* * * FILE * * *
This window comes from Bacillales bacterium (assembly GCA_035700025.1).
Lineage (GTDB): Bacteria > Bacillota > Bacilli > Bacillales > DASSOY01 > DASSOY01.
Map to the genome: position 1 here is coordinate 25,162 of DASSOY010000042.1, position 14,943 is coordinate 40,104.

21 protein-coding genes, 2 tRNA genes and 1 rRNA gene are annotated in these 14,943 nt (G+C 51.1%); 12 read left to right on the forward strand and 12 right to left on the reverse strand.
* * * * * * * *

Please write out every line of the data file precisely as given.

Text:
This window comes from Bacillales bacterium (assembly GCA_035700025.1).
Lineage (GTDB): Bacteria > Bacillota > Bacilli > Bacillales > DASSOY01 > DASSOY01.
Map to the genome: position 1 here is coordinate 25,162 of DASSOY010000042.1, position 14,943 is coordinate 40,104.

21 protein-coding genes, 2 tRNA genes and 1 rRNA gene are annotated in these 14,943 nt (G+C 51.1%); 12 read left to right on the forward strand and 12 right to left on the reverse strand.